How Artists and Museums Can Embrace Globalism

The artist, curator, and critic Robert Storr discusses the importance of Cai Guoqiang's work. (3 min., 59 sec.)

On Friday afternoon, Asia Society New York hosted a half-day symposium dedicated to a subject that has become a frequent topic of conversation in the art world: How can artists and museums deal with increasing interconnectivity?

At the center of the discussion was the contemporary Chinese artist Cai Guo-Qiang, the subject of the Shanshan Xia documentary What About the Art? that was screened before Friday’s discussion. The film explores aspects of the planning and the curatorial mission of Cai’s exhibition of the same name at the Doha Museum of Art in Qatar and features Cai conversing with 30 international artists and specialists on questions surrounding methodology and creativity. These conversations represent an effort to explore each artist’s singular contributions to contemporary art. Throughout the film, Cai brings our attention back to the creative and intellectual value of a work of art, as opposed to its capital or market value.

In a keynote address following the screening, the American artist, critic, and curator Robert Storr said that Cai’s work “pressures the viewer to think” about social and environmental issues in a global context. In his 2016 gun powder drawing on paper White Tone, for example, Cai depicts dozens of different animal species drinking from the same pond — thus breaking down barriers and stressing the importance of coexistence. Issuing a reminder that art is global and should bring people together, Storr relayed a quote made famous during the civil strife in Los Angeles in the 1990s: "If we can't get along, we perish."

The notion of interconnectivity continued to be a central topic for the panel discussion that followed Storr’s remarks when the artist Ann Hamilton joined Cai and moderator Joachim Pissarro on stage. Pissaro started the panel discussion with the metaphor of weaving, which is central to Hamilton’s work: “Like a thread, you both connect people, societies, cultures.” Both artists heavily draw upon various Eastern and Western artistic traditions to transcend cultural boundaries and to reach a sense of universality. They discussed methodological similarities in their work and the notion of connectivity as central to their artistic practices.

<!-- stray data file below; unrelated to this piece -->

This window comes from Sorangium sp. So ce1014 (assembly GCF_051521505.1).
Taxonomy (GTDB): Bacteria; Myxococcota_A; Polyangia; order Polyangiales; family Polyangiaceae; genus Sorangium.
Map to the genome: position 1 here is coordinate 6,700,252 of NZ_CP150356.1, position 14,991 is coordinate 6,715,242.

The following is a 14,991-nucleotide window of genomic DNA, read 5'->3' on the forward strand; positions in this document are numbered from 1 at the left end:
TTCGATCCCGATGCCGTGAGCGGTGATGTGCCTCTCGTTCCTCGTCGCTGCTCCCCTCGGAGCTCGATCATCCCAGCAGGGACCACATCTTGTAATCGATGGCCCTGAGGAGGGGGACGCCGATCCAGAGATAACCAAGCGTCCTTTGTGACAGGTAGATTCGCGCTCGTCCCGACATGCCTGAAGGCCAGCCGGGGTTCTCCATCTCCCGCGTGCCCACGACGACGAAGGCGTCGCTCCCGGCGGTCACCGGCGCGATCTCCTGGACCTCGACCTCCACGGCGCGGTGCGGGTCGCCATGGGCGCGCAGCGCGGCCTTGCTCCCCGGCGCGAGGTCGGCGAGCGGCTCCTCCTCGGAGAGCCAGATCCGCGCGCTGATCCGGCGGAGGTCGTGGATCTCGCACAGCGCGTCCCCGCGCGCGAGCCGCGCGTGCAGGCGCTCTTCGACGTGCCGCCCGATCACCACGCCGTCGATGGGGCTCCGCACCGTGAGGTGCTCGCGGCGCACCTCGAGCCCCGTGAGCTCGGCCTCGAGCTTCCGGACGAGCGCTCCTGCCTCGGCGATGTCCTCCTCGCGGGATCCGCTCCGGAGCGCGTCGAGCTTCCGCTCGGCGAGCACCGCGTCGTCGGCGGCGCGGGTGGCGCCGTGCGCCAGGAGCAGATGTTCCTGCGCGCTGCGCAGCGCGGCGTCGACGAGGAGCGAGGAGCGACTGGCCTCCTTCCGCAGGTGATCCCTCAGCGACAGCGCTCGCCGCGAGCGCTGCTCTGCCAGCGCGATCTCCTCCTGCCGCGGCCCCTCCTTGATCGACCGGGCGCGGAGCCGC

Laura Hoptman, Tim Griffin, and Nancy Spector discuss creativity in artistic practices. (2 min., 15 sec.)

Interconnectivity is not only a concern for artists: How can museum and cultural institutions engage with globalism, social and environmental challenges, and new curatorial practices? The last panel discussion, moderated by curator Laura Hoptman (The Museum of Modern Art) and including curators Tim Griffin (The Kitchen) and Nancy Spector (Brooklyn Museum), revolved around a question raised by Hoptman: “Is it possible to bring the street into the museum?” Spector argued that it was the responsibility of art organizations to remain socially conscious, accessible, and participatory, despite the inevitable commercialization of cultural spaces. Both curators used their own experiences at their respective institutions to argue that, as museums gravitate toward interdisciplinarity by incorporating politics and history with a variety of art forms they have a responsibility, as Griffin asserted, in “activating histories among works.”

About the Author

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Louis Soulard is an intern with the Asia Society Museum.